The state of Pennsylvania did not start early voting as expected on September 14. It has however allowed a type of early voting at local elections offices and these are also opening satellite offices as early voting sites. New Jersey which traditionally offered early voting has not done so this year due to the coronavirus pandemic. The state will be mailing ballots to all registered voters and making drop boxes available.

Absentee Voting Or Mail-in Voting

In order to prevent crowding and consequently risk the further spread of coronavirus, many states have made preparations for allowing to cast your vote by sending it by post. Sending your vote by mail is also referred to as Absentee voting. Every state in the U.S. has a provision for absentee voting, rules and dates are different for each of them.

Absentee Voting For Those Who Reside In The U.S.

Voters who choose absentee voting or voting by mail have two deadlines to keep in mind – the last day to request a ballot paper and the last day to post it. States have different dates for both.

Deadline to request a ballot
Oct. 9: Kentucky
Oct. 13: Rhode Island
Oct. 20: Maryland and New Mexico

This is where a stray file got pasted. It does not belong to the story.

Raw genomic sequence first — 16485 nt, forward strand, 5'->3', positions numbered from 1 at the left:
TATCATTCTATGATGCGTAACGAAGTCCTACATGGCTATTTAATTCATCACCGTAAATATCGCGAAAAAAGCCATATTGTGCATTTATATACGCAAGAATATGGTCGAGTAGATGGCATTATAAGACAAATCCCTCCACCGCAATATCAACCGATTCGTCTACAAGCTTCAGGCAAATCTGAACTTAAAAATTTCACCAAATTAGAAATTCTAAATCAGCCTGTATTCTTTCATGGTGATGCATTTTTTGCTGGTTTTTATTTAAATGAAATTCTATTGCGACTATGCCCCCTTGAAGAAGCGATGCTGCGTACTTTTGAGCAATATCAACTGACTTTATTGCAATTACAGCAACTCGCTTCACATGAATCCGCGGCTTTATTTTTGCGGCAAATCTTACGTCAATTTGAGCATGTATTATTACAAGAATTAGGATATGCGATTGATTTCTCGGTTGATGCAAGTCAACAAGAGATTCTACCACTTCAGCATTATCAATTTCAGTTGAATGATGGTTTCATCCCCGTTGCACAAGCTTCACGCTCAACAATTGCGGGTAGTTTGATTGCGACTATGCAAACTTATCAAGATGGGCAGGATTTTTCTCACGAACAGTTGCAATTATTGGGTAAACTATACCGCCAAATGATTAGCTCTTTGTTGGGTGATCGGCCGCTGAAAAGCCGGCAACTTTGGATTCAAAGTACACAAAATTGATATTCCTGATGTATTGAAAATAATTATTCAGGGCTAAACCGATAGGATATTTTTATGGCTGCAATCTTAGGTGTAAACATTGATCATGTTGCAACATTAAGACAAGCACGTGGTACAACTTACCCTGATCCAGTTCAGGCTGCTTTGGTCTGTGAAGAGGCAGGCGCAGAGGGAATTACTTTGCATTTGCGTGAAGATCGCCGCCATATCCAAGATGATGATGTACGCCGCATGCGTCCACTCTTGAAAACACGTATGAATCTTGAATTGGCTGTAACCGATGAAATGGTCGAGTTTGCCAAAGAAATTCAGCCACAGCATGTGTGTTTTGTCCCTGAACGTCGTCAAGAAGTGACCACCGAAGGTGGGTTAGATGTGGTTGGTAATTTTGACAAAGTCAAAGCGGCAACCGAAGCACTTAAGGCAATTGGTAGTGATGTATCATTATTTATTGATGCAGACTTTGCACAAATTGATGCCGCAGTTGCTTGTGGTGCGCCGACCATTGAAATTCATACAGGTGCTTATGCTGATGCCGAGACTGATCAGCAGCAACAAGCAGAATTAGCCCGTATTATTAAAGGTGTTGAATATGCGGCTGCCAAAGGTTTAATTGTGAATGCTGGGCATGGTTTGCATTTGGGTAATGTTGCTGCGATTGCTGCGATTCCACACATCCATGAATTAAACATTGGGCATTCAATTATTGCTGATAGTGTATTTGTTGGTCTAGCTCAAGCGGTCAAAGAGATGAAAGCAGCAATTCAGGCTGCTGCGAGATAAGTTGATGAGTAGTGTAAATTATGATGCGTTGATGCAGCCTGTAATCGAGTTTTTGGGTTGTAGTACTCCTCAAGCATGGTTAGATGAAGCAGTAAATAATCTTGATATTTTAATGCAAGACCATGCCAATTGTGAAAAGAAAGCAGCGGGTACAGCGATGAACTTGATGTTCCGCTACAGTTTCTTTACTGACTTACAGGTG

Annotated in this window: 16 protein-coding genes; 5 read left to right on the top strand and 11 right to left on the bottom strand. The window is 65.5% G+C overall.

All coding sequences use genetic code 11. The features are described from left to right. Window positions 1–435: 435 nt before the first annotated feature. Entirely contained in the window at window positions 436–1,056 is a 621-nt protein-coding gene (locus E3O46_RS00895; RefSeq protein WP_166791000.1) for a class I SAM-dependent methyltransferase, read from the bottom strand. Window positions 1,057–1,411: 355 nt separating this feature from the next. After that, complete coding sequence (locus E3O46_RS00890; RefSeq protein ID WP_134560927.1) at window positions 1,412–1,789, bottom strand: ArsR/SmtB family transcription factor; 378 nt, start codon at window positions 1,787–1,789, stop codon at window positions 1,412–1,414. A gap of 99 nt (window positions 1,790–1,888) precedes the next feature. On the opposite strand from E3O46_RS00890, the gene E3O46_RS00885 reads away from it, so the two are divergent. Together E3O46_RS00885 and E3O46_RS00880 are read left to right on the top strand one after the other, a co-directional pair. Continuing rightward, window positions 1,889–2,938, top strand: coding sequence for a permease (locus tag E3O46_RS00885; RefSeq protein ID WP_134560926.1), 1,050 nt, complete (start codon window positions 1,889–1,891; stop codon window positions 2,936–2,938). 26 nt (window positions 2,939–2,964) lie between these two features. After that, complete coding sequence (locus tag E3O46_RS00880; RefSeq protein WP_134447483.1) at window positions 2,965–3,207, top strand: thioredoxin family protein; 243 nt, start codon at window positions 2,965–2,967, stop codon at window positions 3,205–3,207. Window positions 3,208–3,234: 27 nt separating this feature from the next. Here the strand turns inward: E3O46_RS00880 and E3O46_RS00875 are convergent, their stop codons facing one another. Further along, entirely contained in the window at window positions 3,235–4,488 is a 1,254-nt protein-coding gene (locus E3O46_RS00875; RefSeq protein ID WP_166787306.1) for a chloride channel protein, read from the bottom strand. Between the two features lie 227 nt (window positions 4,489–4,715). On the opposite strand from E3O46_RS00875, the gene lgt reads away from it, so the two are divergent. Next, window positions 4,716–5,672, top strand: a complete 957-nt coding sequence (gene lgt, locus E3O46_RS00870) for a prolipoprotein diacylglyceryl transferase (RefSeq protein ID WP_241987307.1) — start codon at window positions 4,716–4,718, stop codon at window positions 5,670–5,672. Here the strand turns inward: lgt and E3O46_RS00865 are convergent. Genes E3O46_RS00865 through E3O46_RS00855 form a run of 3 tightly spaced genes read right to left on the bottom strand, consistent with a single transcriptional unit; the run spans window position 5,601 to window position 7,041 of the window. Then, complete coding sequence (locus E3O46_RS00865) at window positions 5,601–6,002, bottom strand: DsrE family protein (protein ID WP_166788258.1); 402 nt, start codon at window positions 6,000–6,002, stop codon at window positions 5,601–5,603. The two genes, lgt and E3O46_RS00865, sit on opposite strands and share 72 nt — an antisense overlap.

Oct. 21: Missouri
Oct. 22: Indiana
Oct. 23: Arizona, Idaho, Nebraska, Texas and Virginia
Oct. 24: Alaska, Florida and Iowa
Oct. 27: Arkansas, Kansas, New York, North Carolina, Oklahoma, Pennsylvania and Tennessee
Oct. 28: Massachusetts and West Virginia
Oct. 29: Alabama, Illinois, Maine and Wisconsin
Oct. 30: Delaware, Georgia, Louisiana, Michigan and South Carolina
Oct. 31: Ohio
Nov. 2: Connecticut, Minnesota, Mississippi, Montana , New Hampshire, South Dakota and Wyoming

When ballots must be posted

Nov. 2: Alabama, Iowa, North Dakota, Ohio and Utah
Nov. 3: Alaska, California, District of Columbia, Georgia, Illinois, Kansas, Kentucky, Maryland, Massachusetts, Minnesota, Mississippi, Nevada, New Jersey, New York, North Carolina, Pennsylvania, Texas, Virginia, Washington, West Virginia and Wisconsin

Due to the pandemic, many voters are choosing to go the mail-in voting route and hence the United States postal service which is responsible for delivering ballots to elections offices has asked that ballots be posted well in advance so that they can be received by the counting deadline.

States have also brought in a deadline for when ballots must be received so that they are eligible to be counted in the elections.

Nov. 2: Louisiana and Vermont
Nov. 3: Alabama, Arizona, Arkansas, Colorado, Connecticut, Delaware, Florida, Hawaii, Idaho, Indiana, Maine, Michigan, Missouri, Montana, Nebraska, New Hampshire, New Mexico, Oklahoma, Oregon, Rhode Island, South Carolina, South Dakota, Tennessee and Wyoming